The phrase “plumbing contractor” refers to both subcontractors and specialty contractors who carry out plumbing work, which is important to keep in mind.

How to Obtain a C-36 Plumbing Contractor’s License

The process to get your California C-36 plumbing contractor’s license is simple, but requires a lot of care and attention to detail. It’s important you pay close attention to submitting your application. 

It’s also critical to prepare for the CSLB examination, which will test your knowledge of construction- and plumbing-specific work. Check out our classes today to make sure you’re prepared to pass the exam on your first try!

The steps to obtain your C-36 license are as follows:

  • Submit an application: You must send a completed application and the required fee to the CSLB.
  • Take the examinations: The C-36 trade exam and the law and business exam are the two tests you must take and pass.
  • Provide proof of experience: You must provide proof of your four years of journey-level experience in plumbing.
  • Obtain a bond and insurance: You need to buy liability insurance as well as a bond for your contractor license. 
  • Background check: Fingerprints must be submitted in order to conduct a background check.
  • Obtain a license: You will get your C-36 plumbing contractor’s license from the CSLB after finishing the earlier steps.

Things To Consider When Getting Your C-36 License

In California, getting a license to be a C-36 plumbing contractor can be hard and take a long time, but the money you can make as a certified C-36 plumber is well worth the trouble.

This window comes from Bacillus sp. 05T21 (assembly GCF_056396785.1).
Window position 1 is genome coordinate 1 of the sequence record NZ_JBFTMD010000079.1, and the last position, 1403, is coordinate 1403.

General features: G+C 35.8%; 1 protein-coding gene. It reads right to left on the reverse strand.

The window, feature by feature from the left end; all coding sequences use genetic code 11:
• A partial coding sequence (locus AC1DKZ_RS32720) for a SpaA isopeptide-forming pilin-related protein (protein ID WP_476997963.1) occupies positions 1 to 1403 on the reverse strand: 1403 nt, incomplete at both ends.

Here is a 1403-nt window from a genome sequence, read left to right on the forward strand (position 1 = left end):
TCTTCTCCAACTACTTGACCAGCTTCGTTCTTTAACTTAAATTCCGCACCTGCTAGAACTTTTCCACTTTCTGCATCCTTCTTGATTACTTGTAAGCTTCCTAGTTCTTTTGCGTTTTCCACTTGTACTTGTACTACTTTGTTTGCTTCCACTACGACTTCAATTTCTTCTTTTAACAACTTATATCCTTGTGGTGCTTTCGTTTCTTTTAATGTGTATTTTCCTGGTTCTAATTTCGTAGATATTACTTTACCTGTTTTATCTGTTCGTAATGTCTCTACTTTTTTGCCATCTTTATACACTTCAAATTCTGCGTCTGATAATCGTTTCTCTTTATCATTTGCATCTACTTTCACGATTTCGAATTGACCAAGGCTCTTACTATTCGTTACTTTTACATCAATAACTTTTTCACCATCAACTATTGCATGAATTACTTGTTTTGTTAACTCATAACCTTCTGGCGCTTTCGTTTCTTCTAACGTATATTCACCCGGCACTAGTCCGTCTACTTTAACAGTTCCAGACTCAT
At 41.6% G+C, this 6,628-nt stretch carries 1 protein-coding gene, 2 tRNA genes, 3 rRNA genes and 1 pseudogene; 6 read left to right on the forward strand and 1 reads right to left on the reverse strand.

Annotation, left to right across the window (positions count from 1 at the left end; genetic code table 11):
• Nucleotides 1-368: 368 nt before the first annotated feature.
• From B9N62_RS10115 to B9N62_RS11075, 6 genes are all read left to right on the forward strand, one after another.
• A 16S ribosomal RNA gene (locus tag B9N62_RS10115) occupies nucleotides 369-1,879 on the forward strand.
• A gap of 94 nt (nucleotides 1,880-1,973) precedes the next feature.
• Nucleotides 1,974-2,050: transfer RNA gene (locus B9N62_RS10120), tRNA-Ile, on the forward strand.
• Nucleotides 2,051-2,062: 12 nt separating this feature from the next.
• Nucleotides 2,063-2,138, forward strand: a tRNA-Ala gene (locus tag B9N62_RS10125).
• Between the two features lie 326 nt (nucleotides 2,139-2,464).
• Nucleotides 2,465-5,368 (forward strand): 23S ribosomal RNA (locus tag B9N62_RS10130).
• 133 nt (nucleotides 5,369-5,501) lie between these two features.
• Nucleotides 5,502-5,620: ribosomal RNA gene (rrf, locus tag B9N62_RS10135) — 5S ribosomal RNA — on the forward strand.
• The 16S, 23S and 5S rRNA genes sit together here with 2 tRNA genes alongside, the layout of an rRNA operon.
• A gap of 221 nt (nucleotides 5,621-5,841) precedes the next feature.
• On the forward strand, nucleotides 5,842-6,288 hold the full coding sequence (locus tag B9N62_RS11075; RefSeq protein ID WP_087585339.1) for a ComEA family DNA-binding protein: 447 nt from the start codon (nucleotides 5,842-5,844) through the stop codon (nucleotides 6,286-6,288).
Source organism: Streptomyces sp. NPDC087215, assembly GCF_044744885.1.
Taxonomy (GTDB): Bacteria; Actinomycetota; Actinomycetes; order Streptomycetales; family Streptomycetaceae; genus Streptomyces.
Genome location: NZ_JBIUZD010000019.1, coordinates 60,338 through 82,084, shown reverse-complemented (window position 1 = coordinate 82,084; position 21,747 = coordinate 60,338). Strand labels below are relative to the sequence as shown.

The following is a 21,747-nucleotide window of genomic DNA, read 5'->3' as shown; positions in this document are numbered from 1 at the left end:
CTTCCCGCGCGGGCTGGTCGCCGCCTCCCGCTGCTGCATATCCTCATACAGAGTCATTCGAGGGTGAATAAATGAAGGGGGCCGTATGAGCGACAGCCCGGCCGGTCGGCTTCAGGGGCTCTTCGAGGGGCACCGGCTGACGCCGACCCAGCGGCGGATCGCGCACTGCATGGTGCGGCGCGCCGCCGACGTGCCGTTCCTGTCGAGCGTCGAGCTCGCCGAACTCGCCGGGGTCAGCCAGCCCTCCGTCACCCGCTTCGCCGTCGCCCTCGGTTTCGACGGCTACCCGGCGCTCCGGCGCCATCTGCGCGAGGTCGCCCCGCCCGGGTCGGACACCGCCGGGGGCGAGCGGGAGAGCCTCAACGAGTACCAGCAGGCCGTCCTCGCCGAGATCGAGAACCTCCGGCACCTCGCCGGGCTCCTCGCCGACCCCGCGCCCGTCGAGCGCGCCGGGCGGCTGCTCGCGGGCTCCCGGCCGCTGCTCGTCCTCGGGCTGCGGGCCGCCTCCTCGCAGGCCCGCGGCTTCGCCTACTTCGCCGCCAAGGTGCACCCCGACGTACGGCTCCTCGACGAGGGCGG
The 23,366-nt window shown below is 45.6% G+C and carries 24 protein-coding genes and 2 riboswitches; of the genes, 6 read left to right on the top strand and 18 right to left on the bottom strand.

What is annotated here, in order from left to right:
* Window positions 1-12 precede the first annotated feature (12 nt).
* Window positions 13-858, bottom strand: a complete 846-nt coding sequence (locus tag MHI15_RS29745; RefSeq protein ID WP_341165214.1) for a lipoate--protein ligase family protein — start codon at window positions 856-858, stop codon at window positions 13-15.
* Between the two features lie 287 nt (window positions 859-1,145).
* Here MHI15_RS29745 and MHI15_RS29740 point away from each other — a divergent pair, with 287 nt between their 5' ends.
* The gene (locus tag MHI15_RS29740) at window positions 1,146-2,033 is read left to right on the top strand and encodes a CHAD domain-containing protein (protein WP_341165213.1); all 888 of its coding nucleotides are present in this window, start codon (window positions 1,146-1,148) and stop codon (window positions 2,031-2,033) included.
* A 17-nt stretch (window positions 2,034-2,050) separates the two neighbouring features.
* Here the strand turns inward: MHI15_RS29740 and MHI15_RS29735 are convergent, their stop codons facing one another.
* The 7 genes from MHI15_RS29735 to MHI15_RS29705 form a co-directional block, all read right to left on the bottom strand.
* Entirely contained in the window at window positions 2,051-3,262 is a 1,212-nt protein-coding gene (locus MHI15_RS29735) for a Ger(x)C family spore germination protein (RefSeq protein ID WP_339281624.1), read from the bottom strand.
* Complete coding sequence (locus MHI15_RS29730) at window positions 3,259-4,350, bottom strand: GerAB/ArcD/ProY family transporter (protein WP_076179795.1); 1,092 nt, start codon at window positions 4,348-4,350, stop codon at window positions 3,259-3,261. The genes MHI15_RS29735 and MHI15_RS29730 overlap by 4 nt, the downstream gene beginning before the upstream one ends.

However, there are some things to keep in mind when going through the process that can help you launch a successful plumbing business.

Time and money

  • The C-36 plumbing contractor license application process can take months and cost thousands of dollars. To meet the requirements, you might need to make an investment in training, supplies, and tools.

Continuing Education

  • After receiving your license, you must take continuing education courses to keep it current. Although they can be expensive and time-consuming, these courses are necessary to maintain your license in good standing.

Business considerations

  • In order to maintain your C-36 plumbing contractor license, you must abide by all applicable tax and business laws and regulations. To legally run your business, you might need to acquire additional licenses, permits, or certifications.